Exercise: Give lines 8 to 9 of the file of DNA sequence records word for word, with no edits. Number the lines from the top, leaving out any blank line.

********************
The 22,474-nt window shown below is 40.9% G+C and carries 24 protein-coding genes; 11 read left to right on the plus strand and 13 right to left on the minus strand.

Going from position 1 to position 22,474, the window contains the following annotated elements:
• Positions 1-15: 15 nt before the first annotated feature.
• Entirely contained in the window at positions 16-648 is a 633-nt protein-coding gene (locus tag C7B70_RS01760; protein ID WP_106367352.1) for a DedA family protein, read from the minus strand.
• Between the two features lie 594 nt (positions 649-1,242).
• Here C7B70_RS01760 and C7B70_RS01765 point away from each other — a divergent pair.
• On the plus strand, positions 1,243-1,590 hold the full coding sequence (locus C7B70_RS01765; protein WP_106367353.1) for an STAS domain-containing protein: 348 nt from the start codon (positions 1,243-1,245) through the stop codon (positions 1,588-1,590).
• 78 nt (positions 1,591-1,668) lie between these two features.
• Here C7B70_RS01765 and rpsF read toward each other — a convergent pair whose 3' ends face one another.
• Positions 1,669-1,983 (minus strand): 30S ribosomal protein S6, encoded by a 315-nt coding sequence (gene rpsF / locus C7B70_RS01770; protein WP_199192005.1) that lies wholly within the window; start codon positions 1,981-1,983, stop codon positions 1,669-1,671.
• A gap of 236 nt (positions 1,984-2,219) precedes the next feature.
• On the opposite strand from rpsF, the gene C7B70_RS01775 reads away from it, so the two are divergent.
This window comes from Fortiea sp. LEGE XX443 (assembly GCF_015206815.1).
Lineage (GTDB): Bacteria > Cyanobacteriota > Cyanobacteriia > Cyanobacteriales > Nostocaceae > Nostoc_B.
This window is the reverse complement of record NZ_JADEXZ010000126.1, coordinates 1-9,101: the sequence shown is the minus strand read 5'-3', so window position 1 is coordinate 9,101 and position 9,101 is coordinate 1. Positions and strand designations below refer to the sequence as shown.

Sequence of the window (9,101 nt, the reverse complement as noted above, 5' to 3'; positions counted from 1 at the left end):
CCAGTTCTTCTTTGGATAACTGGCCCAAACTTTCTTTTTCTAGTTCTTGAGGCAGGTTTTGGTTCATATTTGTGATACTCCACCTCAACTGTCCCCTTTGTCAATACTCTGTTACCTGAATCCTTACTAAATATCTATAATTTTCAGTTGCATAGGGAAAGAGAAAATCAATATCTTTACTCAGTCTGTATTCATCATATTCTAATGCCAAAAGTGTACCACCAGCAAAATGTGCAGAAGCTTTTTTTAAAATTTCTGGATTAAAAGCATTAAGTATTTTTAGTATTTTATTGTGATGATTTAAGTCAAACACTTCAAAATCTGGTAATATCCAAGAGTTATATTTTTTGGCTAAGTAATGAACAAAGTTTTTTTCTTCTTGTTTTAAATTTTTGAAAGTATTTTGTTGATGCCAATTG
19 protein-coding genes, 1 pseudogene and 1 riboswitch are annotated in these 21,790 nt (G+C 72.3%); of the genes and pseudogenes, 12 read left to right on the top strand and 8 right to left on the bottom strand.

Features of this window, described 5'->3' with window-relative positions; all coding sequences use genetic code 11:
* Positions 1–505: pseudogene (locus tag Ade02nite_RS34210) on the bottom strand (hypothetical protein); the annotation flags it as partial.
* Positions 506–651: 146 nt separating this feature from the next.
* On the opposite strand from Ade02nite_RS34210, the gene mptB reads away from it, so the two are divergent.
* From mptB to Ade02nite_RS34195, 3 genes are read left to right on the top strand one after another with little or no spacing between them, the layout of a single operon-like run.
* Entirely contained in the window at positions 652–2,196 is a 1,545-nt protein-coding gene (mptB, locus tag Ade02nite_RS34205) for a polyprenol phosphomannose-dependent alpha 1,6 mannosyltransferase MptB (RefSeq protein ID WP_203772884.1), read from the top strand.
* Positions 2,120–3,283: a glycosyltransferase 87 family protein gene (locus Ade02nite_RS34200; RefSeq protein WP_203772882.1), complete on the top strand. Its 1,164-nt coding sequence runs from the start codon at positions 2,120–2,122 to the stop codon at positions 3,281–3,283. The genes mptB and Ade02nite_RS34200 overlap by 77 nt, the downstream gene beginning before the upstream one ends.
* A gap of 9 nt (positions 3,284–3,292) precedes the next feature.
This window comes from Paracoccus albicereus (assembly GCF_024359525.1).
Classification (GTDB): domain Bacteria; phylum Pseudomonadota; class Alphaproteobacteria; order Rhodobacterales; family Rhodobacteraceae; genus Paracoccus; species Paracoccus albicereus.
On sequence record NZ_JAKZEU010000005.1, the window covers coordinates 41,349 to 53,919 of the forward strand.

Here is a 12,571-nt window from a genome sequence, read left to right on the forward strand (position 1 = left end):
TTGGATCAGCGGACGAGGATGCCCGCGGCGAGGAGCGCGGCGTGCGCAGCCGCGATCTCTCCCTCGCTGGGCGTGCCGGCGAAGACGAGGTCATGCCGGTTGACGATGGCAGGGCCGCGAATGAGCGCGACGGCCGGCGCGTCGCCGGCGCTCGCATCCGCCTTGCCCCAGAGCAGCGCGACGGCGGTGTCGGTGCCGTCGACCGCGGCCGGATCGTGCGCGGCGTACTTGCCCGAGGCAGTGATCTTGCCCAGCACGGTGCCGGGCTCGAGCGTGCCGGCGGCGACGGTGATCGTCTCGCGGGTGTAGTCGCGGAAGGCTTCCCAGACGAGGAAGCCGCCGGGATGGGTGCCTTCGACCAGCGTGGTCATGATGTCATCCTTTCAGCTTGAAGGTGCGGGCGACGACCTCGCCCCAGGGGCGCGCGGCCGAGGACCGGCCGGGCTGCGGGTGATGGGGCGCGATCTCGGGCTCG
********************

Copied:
• 78 nt (positions 1,591-1,668) lie between these two features.
• Here C7B70_RS01765 and rpsF read toward each other — a convergent pair whose 3' ends face one another.